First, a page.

Google’s decision to shut down its RSS aggregator, Reader, has prompted thousands of people to sign online petitions seeking to save the service.
Google, in another push to reduce and rationalize its sprawling lineup of Web apps, is closing a host of products.
Excluding the one for things to do, the average nerd has 3 inboxes: email, RSS, and Twitter.
[credit provider=” via All Things Digital ” url=”http://mediamemo.allthingsd.com/20110419/news-me-the-ipad-news-aggregator-blessed-by-big-publishers-gets-ready-to-launch/”] News.me is a confusing product, as outlined in the “for publishers” page on News.me. It’s basically like Flipboard for iPad, but you have to pay $0.99 per week for it.
Visiting site after site looking for news and interesting articles is a pain.
RSS is dead. Blogs are dead. The Web is dead.
[credit provider=”apple.com” url=”http://itunes.apple.com/au/app/pulse-news-reader/id371088673?mt=8″] Who says RSS is dead?With apps for smartphones and add-ons for browsers, RSS readers have transformed from lists of drab links to eye candy that displays information relevant to you.
This is a followup post from yesterday’s one on RSS. Two things I want to add.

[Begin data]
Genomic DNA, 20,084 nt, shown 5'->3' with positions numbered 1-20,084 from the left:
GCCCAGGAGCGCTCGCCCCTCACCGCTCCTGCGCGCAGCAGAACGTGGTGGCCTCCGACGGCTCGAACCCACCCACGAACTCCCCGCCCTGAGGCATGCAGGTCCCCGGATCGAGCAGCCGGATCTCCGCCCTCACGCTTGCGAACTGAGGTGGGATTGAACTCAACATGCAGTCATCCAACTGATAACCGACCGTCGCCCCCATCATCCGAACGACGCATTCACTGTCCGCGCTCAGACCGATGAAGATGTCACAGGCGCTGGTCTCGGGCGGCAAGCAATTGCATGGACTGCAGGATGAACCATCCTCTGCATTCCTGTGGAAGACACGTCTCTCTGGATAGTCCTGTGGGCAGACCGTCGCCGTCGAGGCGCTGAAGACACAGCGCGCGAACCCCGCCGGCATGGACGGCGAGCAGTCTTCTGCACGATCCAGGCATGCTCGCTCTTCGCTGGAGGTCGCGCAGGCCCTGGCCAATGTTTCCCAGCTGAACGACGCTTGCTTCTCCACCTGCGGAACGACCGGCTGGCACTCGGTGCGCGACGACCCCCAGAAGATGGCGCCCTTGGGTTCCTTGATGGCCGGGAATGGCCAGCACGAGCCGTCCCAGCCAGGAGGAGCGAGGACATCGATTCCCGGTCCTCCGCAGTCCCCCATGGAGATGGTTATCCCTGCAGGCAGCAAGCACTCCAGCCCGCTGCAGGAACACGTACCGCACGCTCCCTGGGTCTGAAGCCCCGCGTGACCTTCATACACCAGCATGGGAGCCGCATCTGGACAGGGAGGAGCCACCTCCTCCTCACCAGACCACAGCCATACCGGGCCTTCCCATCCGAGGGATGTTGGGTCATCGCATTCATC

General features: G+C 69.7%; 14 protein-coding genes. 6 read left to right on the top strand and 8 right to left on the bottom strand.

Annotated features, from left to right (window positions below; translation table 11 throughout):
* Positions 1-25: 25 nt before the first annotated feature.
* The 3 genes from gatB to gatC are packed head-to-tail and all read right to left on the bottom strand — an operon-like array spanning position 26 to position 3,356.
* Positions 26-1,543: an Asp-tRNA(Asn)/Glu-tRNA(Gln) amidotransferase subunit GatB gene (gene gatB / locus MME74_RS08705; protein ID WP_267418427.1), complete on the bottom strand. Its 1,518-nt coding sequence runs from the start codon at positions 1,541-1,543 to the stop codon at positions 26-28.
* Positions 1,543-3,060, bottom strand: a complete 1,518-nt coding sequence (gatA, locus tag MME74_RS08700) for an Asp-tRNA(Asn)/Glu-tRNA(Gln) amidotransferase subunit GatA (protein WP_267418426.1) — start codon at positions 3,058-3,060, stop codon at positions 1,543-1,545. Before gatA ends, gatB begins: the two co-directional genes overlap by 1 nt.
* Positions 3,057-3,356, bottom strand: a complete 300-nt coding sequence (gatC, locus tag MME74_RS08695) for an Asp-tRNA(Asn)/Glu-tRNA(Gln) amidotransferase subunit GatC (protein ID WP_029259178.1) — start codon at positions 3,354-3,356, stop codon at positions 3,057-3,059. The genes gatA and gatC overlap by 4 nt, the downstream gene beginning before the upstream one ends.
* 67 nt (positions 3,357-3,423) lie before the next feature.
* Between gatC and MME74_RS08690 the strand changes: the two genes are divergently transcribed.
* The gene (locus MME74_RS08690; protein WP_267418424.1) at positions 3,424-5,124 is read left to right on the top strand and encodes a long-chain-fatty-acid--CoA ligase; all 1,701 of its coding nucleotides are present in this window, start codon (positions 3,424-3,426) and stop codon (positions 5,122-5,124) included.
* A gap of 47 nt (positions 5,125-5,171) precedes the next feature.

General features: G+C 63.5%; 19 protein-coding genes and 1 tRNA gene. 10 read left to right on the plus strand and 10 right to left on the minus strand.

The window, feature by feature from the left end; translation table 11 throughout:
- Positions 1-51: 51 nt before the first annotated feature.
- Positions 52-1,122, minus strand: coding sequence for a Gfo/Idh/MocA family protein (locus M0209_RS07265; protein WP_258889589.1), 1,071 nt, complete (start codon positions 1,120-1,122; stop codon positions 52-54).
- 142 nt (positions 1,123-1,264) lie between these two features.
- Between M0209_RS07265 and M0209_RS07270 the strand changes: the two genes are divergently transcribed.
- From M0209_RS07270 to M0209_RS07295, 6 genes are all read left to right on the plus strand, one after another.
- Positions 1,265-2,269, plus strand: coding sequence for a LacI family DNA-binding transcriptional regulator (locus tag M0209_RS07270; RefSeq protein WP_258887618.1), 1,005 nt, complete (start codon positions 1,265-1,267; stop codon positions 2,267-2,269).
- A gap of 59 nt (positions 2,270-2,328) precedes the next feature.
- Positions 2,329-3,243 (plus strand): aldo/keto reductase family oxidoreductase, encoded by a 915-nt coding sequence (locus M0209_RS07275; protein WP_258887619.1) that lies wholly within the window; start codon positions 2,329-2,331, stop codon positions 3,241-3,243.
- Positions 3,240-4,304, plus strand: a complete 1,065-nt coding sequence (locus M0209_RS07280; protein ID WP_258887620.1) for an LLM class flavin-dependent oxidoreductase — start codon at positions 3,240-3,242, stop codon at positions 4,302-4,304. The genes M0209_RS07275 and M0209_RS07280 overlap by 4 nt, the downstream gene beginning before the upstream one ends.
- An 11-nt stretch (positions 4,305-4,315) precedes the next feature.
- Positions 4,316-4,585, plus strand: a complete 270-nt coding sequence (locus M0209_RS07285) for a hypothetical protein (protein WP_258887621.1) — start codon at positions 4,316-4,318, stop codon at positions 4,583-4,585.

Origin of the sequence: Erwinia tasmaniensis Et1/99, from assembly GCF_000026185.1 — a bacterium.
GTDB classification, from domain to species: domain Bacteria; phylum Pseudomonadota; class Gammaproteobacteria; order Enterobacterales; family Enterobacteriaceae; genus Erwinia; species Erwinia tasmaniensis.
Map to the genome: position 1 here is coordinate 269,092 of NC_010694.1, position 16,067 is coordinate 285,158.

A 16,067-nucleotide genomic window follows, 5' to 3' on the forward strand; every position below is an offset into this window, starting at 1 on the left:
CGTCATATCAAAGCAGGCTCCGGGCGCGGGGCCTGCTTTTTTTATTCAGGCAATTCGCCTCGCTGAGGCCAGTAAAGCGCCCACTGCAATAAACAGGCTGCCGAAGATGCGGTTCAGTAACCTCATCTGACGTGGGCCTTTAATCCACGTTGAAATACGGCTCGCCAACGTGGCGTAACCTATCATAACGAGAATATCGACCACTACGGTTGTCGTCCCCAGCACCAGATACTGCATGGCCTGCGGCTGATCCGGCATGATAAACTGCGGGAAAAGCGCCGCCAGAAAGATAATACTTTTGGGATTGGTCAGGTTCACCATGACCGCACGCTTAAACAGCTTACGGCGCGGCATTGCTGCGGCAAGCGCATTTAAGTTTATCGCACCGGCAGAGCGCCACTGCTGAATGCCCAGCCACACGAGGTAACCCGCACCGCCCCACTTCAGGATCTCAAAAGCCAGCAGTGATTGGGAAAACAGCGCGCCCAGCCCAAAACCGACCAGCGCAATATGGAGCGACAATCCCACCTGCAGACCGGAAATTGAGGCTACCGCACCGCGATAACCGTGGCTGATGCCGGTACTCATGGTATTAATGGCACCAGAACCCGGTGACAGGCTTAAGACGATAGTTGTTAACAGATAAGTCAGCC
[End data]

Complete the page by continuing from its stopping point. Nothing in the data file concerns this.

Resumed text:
I immediately thought of that great Monty Python skit when I read a series of posts in the past week declaring RSS “dead.”
It surprises me how many really smart people I meet still doubt the power of Twitter.
[credit provider=”Dan Frommer, Business Insider”] In the current issue of the New Yorker, columnist James Surowiecki, who I generally admire, gets it exactly wrong when it comes to Groupon.He writes:
Remember back in the halcyon days of the Web, when bloggers shared a sense of community with each other, linking back and forth to each other as a matter of social grace and conversation, as opposed to calculated consideration?
I’m hooked on Groupon. In the past year, I have purchased dozens of deals for restaurants, cruises, a dentist, and all sorts of random stuff. The discounts are incredible.